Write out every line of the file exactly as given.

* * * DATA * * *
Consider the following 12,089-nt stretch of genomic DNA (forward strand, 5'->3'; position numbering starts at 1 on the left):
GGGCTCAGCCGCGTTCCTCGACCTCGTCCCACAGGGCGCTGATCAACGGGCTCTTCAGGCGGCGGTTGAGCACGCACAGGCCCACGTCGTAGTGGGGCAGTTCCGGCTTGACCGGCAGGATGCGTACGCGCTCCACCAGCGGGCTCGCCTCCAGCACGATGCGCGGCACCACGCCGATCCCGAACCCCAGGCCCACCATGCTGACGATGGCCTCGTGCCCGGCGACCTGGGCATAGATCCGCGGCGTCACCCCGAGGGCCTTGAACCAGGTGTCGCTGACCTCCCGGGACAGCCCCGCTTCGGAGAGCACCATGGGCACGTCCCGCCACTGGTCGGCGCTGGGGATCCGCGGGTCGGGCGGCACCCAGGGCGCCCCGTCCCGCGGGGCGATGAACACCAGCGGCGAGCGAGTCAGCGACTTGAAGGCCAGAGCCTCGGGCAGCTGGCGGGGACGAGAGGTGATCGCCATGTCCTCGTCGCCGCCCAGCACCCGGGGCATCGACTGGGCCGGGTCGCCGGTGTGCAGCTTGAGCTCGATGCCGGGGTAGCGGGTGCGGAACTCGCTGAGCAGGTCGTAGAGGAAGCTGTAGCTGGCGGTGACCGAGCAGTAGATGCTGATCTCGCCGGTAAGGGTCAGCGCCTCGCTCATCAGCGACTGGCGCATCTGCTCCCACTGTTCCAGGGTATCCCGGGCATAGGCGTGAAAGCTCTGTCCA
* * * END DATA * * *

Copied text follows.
Consider the following 12,089-nt stretch of genomic DNA (forward strand, 5'->3'; position numbering starts at 1 on the left):
GGGCTCAGCCGCGTTCCTCGACCTCGTCCCACAGGGCGCTGATCAACGGGCTCTTCAGGCGGCGGTTGAGCACGCACAGGCCCACGTCGTAGTGGGGCAGTTCCGGCTTGACCGGCAGGATGCGTACGCGCTCCACCAGCGGGCTCGCCTCCAGCACGATGCGCGGCACCACGCCGATCCCGAACCCCAGGCCCACCATGCTGACGATGGCCTCGTGCCCGGCGACCTGGGCATAGATCCGCGGCGTCACCCCGAGGGCCTTGAACCAGGTGTCGCTGACCTCCCGGGACAGCCCCGCTTCGGAGAGCACCATGGGCACGTCCCGCCACTGGTCGGCGCTGGGGATCCGCGGGTCGGGCGGCACCCAGGGCGCCCCGTCCCGCGGGGCGATGAACACCAGCGGCGAGCGAGTCAGCGACTTGAAGGCCAGAGCCTCGGGCAGCTGGCGGGGACGAGAGGTGATCGCCATGTCCTCGTCGCCGCCCAGCACCCGGGGCATCGACTGGGCCGGGTCGCCGGTGTGCAGCTTGAGCTCGATGCCGGGGTAGCGGGTGCGGAACTCGCTGAGCAGGTCGTAGAGGAAGCTGTAGCTGGCGGTGACCGAGCAGTAGATGCTGATCTCGCCGGTAAGGGTCAGCGCCTCGCTCATCAGCGACTGGCGCATCTGCTCCCACTGTTCCAGGGTATCCCGGGCATAGGCGTGAAAGCTCTGTCCA